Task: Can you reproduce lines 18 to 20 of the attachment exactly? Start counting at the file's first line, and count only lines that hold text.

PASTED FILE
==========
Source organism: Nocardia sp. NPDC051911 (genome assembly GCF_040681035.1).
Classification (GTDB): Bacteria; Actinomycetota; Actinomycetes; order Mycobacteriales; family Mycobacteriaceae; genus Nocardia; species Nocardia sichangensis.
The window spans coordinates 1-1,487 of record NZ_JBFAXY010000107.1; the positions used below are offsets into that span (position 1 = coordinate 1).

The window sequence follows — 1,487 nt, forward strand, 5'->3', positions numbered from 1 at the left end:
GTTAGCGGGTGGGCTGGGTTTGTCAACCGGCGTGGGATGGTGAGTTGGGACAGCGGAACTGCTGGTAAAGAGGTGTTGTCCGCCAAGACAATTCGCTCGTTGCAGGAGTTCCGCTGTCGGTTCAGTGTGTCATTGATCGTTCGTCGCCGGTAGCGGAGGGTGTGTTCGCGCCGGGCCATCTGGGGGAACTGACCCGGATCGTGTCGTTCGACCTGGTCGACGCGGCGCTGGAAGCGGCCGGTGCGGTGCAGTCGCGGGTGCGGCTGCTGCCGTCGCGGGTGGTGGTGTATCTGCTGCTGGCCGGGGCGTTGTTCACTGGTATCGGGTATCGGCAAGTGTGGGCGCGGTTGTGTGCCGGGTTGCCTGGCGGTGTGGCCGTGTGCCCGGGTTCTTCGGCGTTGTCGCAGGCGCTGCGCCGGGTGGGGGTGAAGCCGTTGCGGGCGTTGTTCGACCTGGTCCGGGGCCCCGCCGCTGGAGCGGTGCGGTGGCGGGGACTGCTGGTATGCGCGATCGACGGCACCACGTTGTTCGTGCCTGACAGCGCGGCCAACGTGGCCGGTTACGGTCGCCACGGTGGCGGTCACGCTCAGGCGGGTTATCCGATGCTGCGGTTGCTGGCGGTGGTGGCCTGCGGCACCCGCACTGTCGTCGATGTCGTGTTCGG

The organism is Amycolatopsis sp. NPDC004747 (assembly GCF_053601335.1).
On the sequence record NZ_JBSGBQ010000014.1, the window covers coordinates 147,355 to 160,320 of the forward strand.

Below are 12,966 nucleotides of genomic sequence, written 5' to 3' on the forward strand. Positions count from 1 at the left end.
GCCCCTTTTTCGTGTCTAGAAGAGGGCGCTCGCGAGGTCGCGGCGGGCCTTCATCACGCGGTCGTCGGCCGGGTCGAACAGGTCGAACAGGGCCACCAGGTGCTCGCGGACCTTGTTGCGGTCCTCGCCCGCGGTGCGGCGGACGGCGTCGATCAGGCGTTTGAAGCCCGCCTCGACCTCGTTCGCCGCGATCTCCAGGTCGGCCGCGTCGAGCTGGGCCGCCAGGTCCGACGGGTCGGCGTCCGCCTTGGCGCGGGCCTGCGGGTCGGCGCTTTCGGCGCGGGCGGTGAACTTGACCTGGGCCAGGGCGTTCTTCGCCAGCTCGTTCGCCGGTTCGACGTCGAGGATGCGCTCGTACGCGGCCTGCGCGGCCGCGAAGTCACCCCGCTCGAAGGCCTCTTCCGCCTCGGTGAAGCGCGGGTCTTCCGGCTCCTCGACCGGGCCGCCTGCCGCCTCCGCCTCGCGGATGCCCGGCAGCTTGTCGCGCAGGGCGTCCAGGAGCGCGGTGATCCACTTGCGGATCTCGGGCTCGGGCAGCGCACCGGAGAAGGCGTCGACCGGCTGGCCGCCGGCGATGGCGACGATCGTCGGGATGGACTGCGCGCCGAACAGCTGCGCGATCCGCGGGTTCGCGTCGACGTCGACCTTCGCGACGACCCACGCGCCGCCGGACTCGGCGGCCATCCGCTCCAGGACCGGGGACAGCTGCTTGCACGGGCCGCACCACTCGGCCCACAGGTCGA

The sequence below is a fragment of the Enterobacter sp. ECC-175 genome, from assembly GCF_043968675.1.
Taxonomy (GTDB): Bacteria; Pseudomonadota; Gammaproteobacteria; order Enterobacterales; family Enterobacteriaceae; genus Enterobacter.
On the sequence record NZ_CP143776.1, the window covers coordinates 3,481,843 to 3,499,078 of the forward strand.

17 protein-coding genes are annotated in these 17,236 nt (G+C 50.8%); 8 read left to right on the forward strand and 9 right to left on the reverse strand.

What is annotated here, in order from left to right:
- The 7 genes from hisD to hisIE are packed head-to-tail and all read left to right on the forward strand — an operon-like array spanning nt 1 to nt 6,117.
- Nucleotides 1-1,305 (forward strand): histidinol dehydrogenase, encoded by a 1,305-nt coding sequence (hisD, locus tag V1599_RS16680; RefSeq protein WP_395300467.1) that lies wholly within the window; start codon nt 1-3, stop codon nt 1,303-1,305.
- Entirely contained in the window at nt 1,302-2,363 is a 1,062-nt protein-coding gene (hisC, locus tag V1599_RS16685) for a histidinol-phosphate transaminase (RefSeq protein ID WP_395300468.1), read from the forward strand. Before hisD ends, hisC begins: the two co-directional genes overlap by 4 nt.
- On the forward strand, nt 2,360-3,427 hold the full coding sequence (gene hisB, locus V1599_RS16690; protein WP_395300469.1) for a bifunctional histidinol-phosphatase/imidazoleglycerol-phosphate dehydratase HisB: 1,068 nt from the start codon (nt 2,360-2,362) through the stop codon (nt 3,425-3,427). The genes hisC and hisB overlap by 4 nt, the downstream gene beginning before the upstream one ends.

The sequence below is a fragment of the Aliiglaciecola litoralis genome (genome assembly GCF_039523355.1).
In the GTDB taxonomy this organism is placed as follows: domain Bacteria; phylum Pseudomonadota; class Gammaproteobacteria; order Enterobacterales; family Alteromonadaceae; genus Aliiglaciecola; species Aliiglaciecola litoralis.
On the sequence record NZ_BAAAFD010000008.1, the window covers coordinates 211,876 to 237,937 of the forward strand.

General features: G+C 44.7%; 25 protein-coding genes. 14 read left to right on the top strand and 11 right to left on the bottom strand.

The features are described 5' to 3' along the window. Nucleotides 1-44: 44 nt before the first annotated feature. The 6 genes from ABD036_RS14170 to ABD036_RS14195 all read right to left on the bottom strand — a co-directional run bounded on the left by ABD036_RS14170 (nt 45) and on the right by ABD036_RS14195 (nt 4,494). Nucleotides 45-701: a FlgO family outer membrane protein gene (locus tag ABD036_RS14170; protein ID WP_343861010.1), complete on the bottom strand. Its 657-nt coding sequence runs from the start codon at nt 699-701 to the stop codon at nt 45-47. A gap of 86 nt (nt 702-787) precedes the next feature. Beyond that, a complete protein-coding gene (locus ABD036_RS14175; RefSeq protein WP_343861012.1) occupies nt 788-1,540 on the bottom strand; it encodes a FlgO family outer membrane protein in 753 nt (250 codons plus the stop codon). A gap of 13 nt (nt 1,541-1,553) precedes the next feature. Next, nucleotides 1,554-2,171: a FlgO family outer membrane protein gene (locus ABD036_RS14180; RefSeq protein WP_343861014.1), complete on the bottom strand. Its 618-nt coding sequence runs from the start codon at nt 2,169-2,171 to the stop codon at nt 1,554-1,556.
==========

- On the forward strand, nt 2,360-3,427 hold the full coding sequence (gene hisB, locus V1599_RS16690; protein WP_395300469.1) for a bifunctional histidinol-phosphatase/imidazoleglycerol-phosphate dehydratase HisB: 1,068 nt from the start codon (nt 2,360-2,362) through the stop codon (nt 3,425-3,427). The genes hisC and hisB overlap by 4 nt, the downstream gene beginning before the upstream one ends.

The sequence below is a fragment of the Aliiglaciecola litoralis genome (genome assembly GCF_039523355.1).
In the GTDB taxonomy this organism is placed as follows: domain Bacteria; phylum Pseudomonadota; class Gammaproteobacteria; order Enterobacterales; family Alteromonadaceae; genus Aliiglaciecola; species Aliiglaciecola litoralis.